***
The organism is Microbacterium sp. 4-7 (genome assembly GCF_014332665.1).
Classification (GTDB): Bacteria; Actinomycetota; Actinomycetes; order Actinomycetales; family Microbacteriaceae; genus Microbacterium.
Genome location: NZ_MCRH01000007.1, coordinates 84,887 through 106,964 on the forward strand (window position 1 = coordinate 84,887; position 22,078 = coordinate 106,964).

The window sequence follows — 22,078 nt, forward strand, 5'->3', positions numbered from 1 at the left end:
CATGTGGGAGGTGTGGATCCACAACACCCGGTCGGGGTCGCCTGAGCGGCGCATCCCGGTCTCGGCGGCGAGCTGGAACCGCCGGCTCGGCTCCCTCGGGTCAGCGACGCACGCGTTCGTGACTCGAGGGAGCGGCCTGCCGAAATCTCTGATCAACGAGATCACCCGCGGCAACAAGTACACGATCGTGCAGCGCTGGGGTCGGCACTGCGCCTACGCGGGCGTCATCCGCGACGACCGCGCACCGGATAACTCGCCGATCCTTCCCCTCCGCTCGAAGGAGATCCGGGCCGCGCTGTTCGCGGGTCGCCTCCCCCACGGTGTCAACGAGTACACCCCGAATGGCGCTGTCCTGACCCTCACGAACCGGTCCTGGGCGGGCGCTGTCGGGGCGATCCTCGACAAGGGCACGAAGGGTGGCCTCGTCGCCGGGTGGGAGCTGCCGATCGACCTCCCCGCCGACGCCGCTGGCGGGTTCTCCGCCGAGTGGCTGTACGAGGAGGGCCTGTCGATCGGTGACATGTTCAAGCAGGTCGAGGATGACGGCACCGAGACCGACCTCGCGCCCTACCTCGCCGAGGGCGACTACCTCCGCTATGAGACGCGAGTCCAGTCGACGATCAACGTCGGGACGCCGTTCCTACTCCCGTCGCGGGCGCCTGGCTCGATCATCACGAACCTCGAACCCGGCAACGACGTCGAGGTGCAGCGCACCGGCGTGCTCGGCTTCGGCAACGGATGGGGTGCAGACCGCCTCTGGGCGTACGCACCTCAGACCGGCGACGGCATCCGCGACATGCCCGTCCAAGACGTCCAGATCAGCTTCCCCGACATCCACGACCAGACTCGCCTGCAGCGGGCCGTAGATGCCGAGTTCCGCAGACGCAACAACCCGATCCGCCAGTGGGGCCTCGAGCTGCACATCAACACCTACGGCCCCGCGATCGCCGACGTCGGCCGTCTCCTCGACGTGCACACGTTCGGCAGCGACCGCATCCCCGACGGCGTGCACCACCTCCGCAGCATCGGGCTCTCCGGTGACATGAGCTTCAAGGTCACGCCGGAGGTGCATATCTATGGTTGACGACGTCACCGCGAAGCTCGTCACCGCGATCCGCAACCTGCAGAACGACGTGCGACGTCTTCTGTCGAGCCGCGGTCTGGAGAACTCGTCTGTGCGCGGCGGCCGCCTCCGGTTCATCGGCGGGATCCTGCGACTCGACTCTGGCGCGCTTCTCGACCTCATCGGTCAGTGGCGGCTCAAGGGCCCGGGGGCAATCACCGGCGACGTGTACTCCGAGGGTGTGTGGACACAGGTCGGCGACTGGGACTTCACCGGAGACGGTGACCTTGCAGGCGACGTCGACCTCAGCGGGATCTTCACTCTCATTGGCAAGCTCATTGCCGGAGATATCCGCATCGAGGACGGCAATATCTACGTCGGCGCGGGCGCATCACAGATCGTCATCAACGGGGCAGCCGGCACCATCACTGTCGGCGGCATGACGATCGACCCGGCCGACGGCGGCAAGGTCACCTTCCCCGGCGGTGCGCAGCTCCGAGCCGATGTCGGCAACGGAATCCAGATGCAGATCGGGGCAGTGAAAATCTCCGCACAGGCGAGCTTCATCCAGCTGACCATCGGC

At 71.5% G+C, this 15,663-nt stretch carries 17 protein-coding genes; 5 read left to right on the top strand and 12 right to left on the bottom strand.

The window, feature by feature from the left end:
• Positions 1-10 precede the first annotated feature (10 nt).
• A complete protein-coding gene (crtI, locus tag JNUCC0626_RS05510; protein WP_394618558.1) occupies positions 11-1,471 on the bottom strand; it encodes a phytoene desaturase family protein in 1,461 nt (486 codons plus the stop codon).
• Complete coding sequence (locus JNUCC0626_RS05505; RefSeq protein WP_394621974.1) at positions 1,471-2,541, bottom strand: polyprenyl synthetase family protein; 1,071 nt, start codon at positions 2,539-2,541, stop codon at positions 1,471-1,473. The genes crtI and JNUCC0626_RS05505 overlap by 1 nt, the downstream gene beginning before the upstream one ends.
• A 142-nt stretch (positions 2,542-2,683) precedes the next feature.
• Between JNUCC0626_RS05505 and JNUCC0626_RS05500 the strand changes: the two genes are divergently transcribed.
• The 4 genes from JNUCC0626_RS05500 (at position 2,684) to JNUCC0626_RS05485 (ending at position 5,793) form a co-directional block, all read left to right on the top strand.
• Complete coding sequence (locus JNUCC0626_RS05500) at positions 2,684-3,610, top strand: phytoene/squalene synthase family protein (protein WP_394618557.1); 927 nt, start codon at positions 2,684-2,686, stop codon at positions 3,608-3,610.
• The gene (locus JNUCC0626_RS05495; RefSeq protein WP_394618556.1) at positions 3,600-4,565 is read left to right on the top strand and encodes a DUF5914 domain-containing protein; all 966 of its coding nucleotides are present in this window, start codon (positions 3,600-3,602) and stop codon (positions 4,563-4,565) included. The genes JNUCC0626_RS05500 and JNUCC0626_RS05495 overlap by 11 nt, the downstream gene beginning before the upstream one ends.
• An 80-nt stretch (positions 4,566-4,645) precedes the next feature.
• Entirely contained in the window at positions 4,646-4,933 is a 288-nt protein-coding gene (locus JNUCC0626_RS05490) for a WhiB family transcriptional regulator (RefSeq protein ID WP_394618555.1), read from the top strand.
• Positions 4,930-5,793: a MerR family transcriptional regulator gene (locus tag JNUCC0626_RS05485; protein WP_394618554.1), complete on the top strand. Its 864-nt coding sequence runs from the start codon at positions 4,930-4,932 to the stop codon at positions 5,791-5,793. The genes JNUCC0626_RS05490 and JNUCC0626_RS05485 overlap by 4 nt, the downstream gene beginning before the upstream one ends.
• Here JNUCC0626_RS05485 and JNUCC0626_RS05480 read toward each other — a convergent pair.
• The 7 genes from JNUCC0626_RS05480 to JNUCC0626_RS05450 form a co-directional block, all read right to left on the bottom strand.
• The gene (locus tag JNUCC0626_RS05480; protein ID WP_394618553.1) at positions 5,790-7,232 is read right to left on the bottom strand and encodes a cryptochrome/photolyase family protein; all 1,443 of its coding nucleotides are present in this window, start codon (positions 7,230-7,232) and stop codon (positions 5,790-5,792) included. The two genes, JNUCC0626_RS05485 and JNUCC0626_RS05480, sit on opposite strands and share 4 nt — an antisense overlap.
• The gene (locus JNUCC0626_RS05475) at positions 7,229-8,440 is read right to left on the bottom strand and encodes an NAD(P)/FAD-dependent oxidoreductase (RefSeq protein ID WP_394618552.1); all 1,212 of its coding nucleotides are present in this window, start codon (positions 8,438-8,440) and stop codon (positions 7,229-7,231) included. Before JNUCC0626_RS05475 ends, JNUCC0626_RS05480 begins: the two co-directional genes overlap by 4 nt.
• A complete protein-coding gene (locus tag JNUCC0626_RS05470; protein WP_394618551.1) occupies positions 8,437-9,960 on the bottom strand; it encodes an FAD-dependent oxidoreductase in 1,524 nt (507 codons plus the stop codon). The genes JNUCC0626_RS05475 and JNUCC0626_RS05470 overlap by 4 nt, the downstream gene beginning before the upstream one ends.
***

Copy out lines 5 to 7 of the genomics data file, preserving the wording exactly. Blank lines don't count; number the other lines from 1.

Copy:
CATGTGGGAGGTGTGGATCCACAACACCCGGTCGGGGTCGCCTGAGCGGCGCATCCCGGTCTCGGCGGCGAGCTGGAACCGCCGGCTCGGCTCCCTCGGGTCAGCGACGCACGCGTTCGTGACTCGAGGGAGCGGCCTGCCGAAATCTCTGATCAACGAGATCACCCGCGGCAACAAGTACACGATCGTGCAGCGCTGGGGTCGGCACTGCGCCTACGCGGGCGTCATCCGCGACGACCGCGCACCGGATAACTCGCCGATCCTTCCCCTCCGCTCGAAGGAGATCCGGGCCGCGCTGTTCGCGGGTCGCCTCCCCCACGGTGTCAACGAGTACACCCCGAATGGCGCTGTCCTGACCCTCACGAACCGGTCCTGGGCGGGCGCTGTCGGGGCGATCCTCGACAAGGGCACGAAGGGTGGCCTCGTCGCCGGGTGGGAGCTGCCGATCGACCTCCCCGCCGACGCCGCTGGCGGGTTCTCCGCCGAGTGGCTGTACGAGGAGGGCCTGTCGATCGGTGACATGTTCAAGCAGGTCGAGGATGACGGCACCGAGACCGACCTCGCGCCCTACCTCGCCGAGGGCGACTACCTCCGCTATGAGACGCGAGTCCAGTCGACGATCAACGTCGGGACGCCGTTCCTACTCCCGTCGCGGGCGCCTGGCTCGATCATCACGAACCTCGAACCCGGCAACGACGTCGAGGTGCAGCGCACCGGCGTGCTCGGCTTCGGCAACGGATGGGGTGCAGACCGCCTCTGGGCGTACGCACCTCAGACCGGCGACGGCATCCGCGACATGCCCGTCCAAGACGTCCAGATCAGCTTCCCCGACATCCACGACCAGACTCGCCTGCAGCGGGCCGTAGATGCCGAGTTCCGCAGACGCAACAACCCGATCCGCCAGTGGGGCCTCGAGCTGCACATCAACACCTACGGCCCCGCGATCGCCGACGTCGGCCGTCTCCTCGACGTGCACACGTTCGGCAGCGACCGCATCCCCGACGGCGTGCACCACCTCCGCAGCATCGGGCTCTCCGGTGACATGAGCTTCAAGGTCACGCCGGAGGTGCATATCTATGGTTGACGACGTCACCGCGAAGCTCGTCACCGCGATCCGCAACCTGCAGAACGACGTGCGACGTCTTCTGTCGAGCCGCGGTCTGGAGAACTCGTCTGTGCGCGGCGGCCGCCTCCGGTTCATCGGCGGGATCCTGCGACTCGACTCTGGCGCGCTTCTCGACCTCATCGGTCAGTGGCGGCTCAAGGGCCCGGGGGCAATCACCGGCGACGTGTACTCCGAGGGTGTGTGGACACAGGTCGGCGACTGGGACTTCACCGGAGACGGTGACCTTGCAGGCGACGTCGACCTCAGCGGGATCTTCACTCTCATTGGCAAGCTCATTGCCGGAGATATCCGCATCGAGGACGGCAATATCTACGTCGGCGCGGGCGCATCACAGATCGTCATCAACGGGGCAGCCGGCACCATCACTGTCGGCGGCATGACGATCGACCCGGCCGACGGCGGCAAGGTCACCTTCCCCGGCGGTGCGCAGCTCCGAGCCGATGTCGGCAACGGAATCCAGATGCAGATCGGGGCAGTGAAAATCTCCGCACAGGCGAGCTTCATCCAGCTGACCATCGGC

At 71.5% G+C, this 15,663-nt stretch carries 17 protein-coding genes; 5 read left to right on the top strand and 12 right to left on the bottom strand.

The window, feature by feature from the left end: